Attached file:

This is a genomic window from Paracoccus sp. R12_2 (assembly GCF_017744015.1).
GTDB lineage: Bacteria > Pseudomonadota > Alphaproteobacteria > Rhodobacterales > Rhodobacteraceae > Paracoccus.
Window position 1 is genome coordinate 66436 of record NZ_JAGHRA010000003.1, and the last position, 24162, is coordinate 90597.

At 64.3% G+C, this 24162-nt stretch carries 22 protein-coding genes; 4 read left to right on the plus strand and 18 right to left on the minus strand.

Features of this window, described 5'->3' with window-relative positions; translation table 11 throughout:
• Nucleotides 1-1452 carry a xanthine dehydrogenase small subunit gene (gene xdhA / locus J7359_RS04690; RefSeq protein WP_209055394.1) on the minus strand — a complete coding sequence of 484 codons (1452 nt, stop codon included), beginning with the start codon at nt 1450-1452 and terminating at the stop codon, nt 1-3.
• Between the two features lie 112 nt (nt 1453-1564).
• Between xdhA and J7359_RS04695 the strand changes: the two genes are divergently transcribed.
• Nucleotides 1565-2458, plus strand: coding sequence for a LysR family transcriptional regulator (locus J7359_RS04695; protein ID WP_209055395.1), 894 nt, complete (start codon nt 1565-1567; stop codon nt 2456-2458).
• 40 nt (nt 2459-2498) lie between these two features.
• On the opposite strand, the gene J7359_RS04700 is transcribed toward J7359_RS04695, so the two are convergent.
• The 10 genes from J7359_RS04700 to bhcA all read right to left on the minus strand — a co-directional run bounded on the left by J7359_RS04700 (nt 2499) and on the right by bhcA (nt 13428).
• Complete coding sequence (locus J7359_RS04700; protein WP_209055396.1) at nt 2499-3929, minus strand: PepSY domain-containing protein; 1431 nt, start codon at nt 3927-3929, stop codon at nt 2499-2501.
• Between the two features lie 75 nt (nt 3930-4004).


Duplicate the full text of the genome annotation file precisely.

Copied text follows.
This is a genomic window from Paracoccus sp. R12_2 (assembly GCF_017744015.1).
GTDB lineage: Bacteria > Pseudomonadota > Alphaproteobacteria > Rhodobacterales > Rhodobacteraceae > Paracoccus.
Window position 1 is genome coordinate 66436 of record NZ_JAGHRA010000003.1, and the last position, 24162, is coordinate 90597.

At 64.3% G+C, this 24162-nt stretch carries 22 protein-coding genes; 4 read left to right on the plus strand and 18 right to left on the minus strand.

Features of this window, described 5'->3' with window-relative positions; translation table 11 throughout:
• Nucleotides 1-1452 carry a xanthine dehydrogenase small subunit gene (gene xdhA / locus J7359_RS04690; RefSeq protein WP_209055394.1) on the minus strand — a complete coding sequence of 484 codons (1452 nt, stop codon included), beginning with the start codon at nt 1450-1452 and terminating at the stop codon, nt 1-3.
• Between the two features lie 112 nt (nt 1453-1564).
• Between xdhA and J7359_RS04695 the strand changes: the two genes are divergently transcribed.
• Nucleotides 1565-2458, plus strand: coding sequence for a LysR family transcriptional regulator (locus J7359_RS04695; protein ID WP_209055395.1), 894 nt, complete (start codon nt 1565-1567; stop codon nt 2456-2458).
• 40 nt (nt 2459-2498) lie between these two features.
• On the opposite strand, the gene J7359_RS04700 is transcribed toward J7359_RS04695, so the two are convergent.
• The 10 genes from J7359_RS04700 to bhcA all read right to left on the minus strand — a co-directional run bounded on the left by J7359_RS04700 (nt 2499) and on the right by bhcA (nt 13428).
• Complete coding sequence (locus J7359_RS04700; protein WP_209055396.1) at nt 2499-3929, minus strand: PepSY domain-containing protein; 1431 nt, start codon at nt 3927-3929, stop codon at nt 2499-2501.
• Between the two features lie 75 nt (nt 3930-4004).